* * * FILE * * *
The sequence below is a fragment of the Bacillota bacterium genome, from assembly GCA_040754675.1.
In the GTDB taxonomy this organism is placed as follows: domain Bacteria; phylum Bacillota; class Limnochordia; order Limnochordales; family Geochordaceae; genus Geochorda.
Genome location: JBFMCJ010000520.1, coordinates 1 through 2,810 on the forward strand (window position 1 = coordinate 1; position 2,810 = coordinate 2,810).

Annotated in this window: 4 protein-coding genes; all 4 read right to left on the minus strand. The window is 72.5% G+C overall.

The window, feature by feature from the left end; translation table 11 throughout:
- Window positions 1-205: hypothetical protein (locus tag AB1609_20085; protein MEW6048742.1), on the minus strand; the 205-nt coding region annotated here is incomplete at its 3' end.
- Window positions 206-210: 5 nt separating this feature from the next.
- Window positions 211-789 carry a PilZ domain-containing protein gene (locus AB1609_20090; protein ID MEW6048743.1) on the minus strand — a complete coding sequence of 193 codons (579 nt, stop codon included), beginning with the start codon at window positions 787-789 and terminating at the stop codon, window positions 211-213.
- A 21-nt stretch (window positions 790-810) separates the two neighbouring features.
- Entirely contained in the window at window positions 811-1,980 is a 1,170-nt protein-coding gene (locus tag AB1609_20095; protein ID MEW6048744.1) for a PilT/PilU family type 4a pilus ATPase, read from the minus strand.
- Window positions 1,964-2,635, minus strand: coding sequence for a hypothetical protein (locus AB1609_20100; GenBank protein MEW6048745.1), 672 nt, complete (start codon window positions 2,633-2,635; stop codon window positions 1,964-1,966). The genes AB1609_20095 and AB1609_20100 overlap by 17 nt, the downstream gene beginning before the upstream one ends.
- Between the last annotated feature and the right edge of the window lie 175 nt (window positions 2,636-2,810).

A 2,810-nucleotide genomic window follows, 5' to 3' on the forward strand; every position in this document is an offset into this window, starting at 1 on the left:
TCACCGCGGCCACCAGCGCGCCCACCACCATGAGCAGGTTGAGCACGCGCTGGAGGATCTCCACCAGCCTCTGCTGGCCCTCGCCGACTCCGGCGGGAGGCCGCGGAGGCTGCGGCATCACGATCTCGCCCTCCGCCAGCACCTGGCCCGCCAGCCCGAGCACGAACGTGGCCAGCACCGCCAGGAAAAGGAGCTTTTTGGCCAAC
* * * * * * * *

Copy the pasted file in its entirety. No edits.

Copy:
The sequence below is a fragment of the Bacillota bacterium genome, from assembly GCA_040754675.1.
In the GTDB taxonomy this organism is placed as follows: domain Bacteria; phylum Bacillota; class Limnochordia; order Limnochordales; family Geochordaceae; genus Geochorda.
Genome location: JBFMCJ010000520.1, coordinates 1 through 2,810 on the forward strand (window position 1 = coordinate 1; position 2,810 = coordinate 2,810).

Annotated in this window: 4 protein-coding genes; all 4 read right to left on the minus strand. The window is 72.5% G+C overall.

The window, feature by feature from the left end; translation table 11 throughout:
- Window positions 1-205: hypothetical protein (locus tag AB1609_20085; protein MEW6048742.1), on the minus strand; the 205-nt coding region annotated here is incomplete at its 3' end.
- Window positions 206-210: 5 nt separating this feature from the next.
- Window positions 211-789 carry a PilZ domain-containing protein gene (locus AB1609_20090; protein ID MEW6048743.1) on the minus strand — a complete coding sequence of 193 codons (579 nt, stop codon included), beginning with the start codon at window positions 787-789 and terminating at the stop codon, window positions 211-213.
- A 21-nt stretch (window positions 790-810) separates the two neighbouring features.
- Entirely contained in the window at window positions 811-1,980 is a 1,170-nt protein-coding gene (locus tag AB1609_20095; protein ID MEW6048744.1) for a PilT/PilU family type 4a pilus ATPase, read from the minus strand.
- Window positions 1,964-2,635, minus strand: coding sequence for a hypothetical protein (locus AB1609_20100; GenBank protein MEW6048745.1), 672 nt, complete (start codon window positions 2,633-2,635; stop codon window positions 1,964-1,966). The genes AB1609_20095 and AB1609_20100 overlap by 17 nt, the downstream gene beginning before the upstream one ends.
- Between the last annotated feature and the right edge of the window lie 175 nt (window positions 2,636-2,810).

A 2,810-nucleotide genomic window follows, 5' to 3' on the forward strand; every position in this document is an offset into this window, starting at 1 on the left:
TCACCGCGGCCACCAGCGCGCCCACCACCATGAGCAGGTTGAGCACGCGCTGGAGGATCTCCACCAGCCTCTGCTGGCCCTCGCCGACTCCGGCGGGAGGCCGCGGAGGCTGCGGCATCACGATCTCGCCCTCCGCCAGCACCTGGCCCGCCAGCCCGAGCACGAACGTGGCCAGCACCGCCAGGAAAAGGAGCTTTTTGGCCAAC